Hot topic: Hit pause on negative self-talk

“Usually, negative self-talk is so automatic that it happens outside of conscious awareness” – LaToya Gaines.

 “I’m here to tell you it [putting yourself first] is essential to your well-being, to your fulfilment, to your happiness… all of it.” Mel Robbins 

 The relationship we have with ourselves is one of the most important (and longest) relationships we can have – and, no surprises, it can be one of the most challenging.

 Emma Goldstraw, Health & Movement Coach at Total Health, reflects on negative self-talk and how to overcome it.

When I started my personal development journey, delving into the various layers this encompasses, it became clear that what was and is holding me back is the relationship with myself. The way I have in the past (and sometimes still do) talk to myself is mean. It can be brutal at times, and it can stop me moving forwards. Does this resonate?

While eliminating negative thoughts may not be possible for most of us, there are tools we can use to manage them because being stuck in negative thought cycles are not helpful to anyone.

Next time you have a negative thought, can you take a moment and increase your awareness around the thought. Stop, breathe, taking a step back and say to yourself, “I am having the thought that….”, putting some distance between the negative thought and yourself. You can add to this by increasing that distance from self and say, “I notice I am having the thought that….”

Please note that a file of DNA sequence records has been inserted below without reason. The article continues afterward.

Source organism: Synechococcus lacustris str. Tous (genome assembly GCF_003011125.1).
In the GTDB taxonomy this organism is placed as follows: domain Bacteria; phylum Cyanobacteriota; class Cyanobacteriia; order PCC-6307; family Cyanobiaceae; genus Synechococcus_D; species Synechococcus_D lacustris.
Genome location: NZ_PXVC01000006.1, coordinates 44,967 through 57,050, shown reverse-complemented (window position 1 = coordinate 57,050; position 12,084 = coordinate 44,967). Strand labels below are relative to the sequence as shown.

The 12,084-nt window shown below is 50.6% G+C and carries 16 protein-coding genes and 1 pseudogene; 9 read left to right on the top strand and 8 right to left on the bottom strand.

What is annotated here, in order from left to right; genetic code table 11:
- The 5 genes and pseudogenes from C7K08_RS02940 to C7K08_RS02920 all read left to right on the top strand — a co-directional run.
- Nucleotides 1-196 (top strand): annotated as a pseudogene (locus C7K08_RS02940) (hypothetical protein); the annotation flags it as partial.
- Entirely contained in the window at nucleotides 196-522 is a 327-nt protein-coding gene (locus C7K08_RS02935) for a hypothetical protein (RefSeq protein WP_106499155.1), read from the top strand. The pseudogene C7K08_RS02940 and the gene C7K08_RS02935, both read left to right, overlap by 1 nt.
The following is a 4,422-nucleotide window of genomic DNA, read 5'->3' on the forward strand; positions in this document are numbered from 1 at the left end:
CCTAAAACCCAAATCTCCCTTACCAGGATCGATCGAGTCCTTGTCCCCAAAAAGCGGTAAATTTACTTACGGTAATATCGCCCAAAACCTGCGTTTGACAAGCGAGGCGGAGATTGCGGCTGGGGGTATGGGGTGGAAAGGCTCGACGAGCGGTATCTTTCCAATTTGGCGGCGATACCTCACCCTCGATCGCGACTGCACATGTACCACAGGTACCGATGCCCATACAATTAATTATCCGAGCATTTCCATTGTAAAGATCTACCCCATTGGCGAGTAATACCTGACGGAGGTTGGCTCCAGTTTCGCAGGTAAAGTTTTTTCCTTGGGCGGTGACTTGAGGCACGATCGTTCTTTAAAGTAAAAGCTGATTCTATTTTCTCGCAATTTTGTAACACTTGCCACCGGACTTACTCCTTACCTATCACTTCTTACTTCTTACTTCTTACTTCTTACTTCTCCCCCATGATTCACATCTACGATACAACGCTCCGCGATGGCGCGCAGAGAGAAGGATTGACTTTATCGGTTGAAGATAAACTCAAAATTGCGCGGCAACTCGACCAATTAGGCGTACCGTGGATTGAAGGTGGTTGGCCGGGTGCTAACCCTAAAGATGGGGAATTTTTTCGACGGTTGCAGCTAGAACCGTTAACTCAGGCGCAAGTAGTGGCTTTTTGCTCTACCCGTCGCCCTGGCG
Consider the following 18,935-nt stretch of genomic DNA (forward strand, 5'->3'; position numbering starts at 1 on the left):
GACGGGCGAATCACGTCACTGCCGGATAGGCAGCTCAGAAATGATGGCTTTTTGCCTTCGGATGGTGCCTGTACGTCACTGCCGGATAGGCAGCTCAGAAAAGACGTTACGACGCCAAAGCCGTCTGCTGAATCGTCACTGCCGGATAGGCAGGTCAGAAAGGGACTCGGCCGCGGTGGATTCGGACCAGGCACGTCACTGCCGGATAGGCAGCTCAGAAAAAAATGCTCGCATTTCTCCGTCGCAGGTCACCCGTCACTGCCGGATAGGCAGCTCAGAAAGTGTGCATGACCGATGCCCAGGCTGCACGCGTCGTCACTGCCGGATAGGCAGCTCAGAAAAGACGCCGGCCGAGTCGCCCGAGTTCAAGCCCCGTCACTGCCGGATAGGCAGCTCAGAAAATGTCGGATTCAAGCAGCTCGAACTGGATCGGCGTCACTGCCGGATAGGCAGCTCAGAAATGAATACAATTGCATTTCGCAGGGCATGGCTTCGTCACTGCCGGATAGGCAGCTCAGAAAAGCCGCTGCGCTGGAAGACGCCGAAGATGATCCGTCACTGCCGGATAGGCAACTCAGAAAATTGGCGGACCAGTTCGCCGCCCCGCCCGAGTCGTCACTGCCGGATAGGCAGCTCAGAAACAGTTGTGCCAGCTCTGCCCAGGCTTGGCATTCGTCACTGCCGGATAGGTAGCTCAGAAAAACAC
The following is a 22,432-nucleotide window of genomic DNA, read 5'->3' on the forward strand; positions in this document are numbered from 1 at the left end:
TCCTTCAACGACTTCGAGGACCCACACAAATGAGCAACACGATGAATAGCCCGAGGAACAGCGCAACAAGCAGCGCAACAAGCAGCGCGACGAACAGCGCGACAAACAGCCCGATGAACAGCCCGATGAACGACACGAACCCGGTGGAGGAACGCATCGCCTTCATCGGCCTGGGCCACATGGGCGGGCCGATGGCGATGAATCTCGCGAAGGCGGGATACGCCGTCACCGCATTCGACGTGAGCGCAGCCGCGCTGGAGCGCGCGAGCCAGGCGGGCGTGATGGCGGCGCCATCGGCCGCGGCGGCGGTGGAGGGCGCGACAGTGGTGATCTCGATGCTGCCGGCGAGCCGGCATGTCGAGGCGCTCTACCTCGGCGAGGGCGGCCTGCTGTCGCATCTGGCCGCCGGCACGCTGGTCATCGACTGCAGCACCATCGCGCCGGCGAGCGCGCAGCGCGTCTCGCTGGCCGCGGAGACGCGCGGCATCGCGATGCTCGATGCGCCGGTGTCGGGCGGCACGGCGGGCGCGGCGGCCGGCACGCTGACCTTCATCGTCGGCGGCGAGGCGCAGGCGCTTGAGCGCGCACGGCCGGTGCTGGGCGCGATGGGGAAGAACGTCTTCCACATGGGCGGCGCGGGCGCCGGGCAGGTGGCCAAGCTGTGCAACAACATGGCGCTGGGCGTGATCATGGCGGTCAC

If you are someone who constantly turns to the negative, could you try and soften yourself? Instead of feeling bad for only going to the gym for 20 mins today, you could reframe and say, “I’m happy that I made it to the gym today”. Reframe what you did do, then celebrate all those little wins – be your own cheerleader.

Do you continuously berate yourself? Could you stop, breathe and ask yourself, “Would I talk to a child or loved one like this?” If you wouldn’t say the words out loud to someone else, why allow that for yourself? None of us are perfect and getting rid of the idea of being perfect will allow you to start being kinder to yourself.

Are you someone who catastrophises everything, thinking the worst and going into fight or flight mode? Is this useful? Does the worst imagined scenario normally show itself? If you think of all those occasions that you’ve freaked out, on reflection could your energy been better directed. Would taking time, stepping back, counting to 10 have helped diffuse the situation? Next time give it a go and see if you can change your thought patterns.

Some other tools we can use to manage ourselves are keeping a sense of humour, reminding yourself that every day really is a gift, be in the moment and get out of your head. Stay healthy, move your body, laugh and surround yourself with good people.

Pick a tool and see if you can practise over the next week. It takes time to change a lifelong behaviour, keep at it and see if you can start improving the quality of your self talk. You are worth the effort.

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